Marriage was never a question in my mind.

I’ve never spent time wondering whether or not I will get married. For me, I always worried about when and who I would get married to. 

On a lazy Saturday when my parents were away,  my two aunts showed up unannounced. It was just my sisters and I left to our devices. My parents had given no warning that we’d be expecting any guests, so we were already on edge. They sat tentatively, the obligatory salutations batted back and forth like a never-ending tennis match. Then, silence.

It cloaked the entire room for what felt like forever. 

“There is something we need to tell you, girls, as aunts,” they said. I thought possibly this was the sex talk I’d never received from my parents. What happened next, I would have never guessed.

“You are cursed. Every relationship you have is doomed to fail. It is the fate of the women in our family.” I couldn’t help but giggle and I was met with a steely gaze. They were dead serious. None of them were happily married but that was down to choices, right?

I could not fathom that I was cursed. My life wasn’t an episode of Vampire Diaries. Yet, the seriousness of the situation echoed in the emptiness of our living room. The way they clutched their purses tightly, their veins visibly throbbing. My sisters’ faces had the same disbelieving look. 

They explained how happiness would evade us, along with love. The men who entered our lives would do nothing except steal, cheat, and lie to us.

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One spoke about her own experience in her marriage how he had simply left and taken all her things. My sisters and I stole glances from each other. We’d been told this story but not like this.

From our recollection, relatives had told her that the man she was about to marry was a con artist, but she went ahead and married him anyway. She’d come home to an empty house with no furniture.

My other aunt, her husband had died. I was too young to comprehend anything they were saying. Would a long-lost ancestor grow so bitter because of her own failed marriage, that she would curse her future generations?

The story was, a long-lost ancestor had grown bitter and angry in her marriage. She’d found nothing but hardship and tribulation that she never wanted the women in her family to feel as she did. So, she’d gone up to the mountains and made a deal with a witch doctor, to curse any women in her family to never get married.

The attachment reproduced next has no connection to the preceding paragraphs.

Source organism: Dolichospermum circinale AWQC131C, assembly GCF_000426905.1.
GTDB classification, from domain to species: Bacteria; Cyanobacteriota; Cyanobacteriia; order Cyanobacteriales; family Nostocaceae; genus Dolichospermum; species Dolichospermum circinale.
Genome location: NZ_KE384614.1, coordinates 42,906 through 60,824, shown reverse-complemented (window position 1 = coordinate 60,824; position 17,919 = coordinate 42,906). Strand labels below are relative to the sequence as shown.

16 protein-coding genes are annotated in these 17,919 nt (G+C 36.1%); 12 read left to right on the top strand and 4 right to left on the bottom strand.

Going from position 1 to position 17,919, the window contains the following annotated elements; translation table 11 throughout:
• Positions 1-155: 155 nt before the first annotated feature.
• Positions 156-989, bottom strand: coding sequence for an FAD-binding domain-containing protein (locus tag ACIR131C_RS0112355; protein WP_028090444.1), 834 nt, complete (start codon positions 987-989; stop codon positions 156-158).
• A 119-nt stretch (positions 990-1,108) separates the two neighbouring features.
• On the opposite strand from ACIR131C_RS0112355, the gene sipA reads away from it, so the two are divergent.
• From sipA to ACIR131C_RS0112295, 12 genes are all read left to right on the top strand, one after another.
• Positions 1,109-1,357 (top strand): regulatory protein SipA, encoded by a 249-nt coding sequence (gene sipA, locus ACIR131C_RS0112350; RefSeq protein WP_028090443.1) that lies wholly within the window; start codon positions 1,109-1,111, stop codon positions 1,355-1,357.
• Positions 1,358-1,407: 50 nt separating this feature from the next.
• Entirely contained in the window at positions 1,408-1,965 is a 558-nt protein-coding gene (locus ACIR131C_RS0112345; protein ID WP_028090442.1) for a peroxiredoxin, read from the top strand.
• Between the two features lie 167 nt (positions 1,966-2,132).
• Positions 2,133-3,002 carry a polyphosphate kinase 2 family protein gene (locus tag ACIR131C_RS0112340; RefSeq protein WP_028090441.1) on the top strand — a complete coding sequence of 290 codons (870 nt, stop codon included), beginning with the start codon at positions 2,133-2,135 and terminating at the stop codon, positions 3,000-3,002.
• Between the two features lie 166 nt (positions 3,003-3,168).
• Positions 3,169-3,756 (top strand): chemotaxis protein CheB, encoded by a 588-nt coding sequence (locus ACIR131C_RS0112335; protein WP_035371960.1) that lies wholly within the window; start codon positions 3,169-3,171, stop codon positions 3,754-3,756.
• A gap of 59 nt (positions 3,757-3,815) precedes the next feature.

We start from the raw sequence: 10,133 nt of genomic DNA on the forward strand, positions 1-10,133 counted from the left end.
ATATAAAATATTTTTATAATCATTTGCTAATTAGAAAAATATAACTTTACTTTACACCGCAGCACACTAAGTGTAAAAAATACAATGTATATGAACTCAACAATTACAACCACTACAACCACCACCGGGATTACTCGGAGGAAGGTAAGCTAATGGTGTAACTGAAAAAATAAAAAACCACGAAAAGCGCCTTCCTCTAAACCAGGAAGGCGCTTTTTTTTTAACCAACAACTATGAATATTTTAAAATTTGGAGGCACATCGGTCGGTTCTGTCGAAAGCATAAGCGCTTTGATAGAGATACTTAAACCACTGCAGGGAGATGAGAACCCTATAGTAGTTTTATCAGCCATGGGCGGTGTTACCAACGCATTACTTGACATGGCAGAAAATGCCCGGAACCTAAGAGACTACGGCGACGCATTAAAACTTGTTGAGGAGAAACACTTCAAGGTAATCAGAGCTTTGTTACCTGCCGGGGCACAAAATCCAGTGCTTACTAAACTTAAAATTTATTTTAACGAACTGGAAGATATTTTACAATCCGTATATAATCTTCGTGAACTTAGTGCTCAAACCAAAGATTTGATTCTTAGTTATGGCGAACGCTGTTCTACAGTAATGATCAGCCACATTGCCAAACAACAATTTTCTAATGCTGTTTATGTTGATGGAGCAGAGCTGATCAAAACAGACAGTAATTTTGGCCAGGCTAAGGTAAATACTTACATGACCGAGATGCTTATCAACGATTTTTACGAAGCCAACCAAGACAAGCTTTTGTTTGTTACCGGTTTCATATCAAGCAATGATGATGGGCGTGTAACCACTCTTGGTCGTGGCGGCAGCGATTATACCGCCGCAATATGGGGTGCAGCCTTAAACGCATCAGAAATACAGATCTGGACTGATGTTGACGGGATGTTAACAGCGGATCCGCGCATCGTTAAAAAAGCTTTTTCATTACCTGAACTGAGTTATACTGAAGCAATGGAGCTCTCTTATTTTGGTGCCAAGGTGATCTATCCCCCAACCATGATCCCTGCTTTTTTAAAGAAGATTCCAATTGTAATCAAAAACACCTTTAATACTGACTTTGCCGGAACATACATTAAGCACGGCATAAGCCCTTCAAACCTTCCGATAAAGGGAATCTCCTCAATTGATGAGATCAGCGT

However, the more I pondered on it and went down the list of all my aunts and their marriages, a feeling of uneasiness clouded over me. I began to believe what they were saying. The way they weaved the tale and strung together the evidence of all my aunts who were alone.

In looking at them, I thought I saw my future.

Would I really end up alone? Not just alone, though, but bitter.

Suddenly every interaction I’d ever had with a boy raced through my mind. Had they not liked me because I was cursed? I’ve never been good at hiding my emotions and I could feel the panic in the tension in my eyes. Would I never get to have a wedding?

The thought consumed me, and my aunt’s words were drowned out in a sea of my fated misery. “Don’t cry, it’s just the way things are.”

I drew my attention back to my aunts, saddened by this revelation until I caught a glint in her eye. She was enjoying this. At that moment I realized they didn’t want to inform us, but rather scare us. 

As soon as they left the house, my sisters and I looked at each other. Our confused eyes bouncing between our unsaid words. We spoke about it, confused and barely able to believe it. My sister thought it was true but I was skeptical. I didn’t dwell on it too long, I didn’t want to give power to a spirit that didn’t exist. We went our separate ways both on opposite sides. 

Well, apparently, I’m cursed, and I’ll never be married.

I wonder if it’s true and question myself whenever my feelings aren’t reciprocated, or I get dribbled like a basketball. I can’t help but think that each time I was ghosted, the spirit of my ancestor was cackling. That each night I cried myself to sleep thinking I would die alone, she was rejoicing at her victory.

For a time I bought into it and decided I would fight this curse. I began taking tips from friends in relationships and reading books about marriage.

But then I sat down and thought back to that glint in my aunt’s eye. Not all kin is family. I am the master of my own destiny. No-one, not even my ‘family’ can tell me what my life will be like. I won’t let this curse be a cloud over my life. My aunt’s struggles aren’t mine. They made choices in their lives that led them to were they are.

Men who were liars, abusers and cruel took advantage of them, and for that my heart weeps. However, their history isn’t my future. You don’t inherit failed marriages.

One day, I’m going to walk down a calla lily strewn aisle, in a Pnina Tornai gown, with my face beat, and say ‘I do’.


https://thetempest.co/?p=143932
Danai Nesta Kupemba

By Danai Nesta Kupemba

Editorial Fellow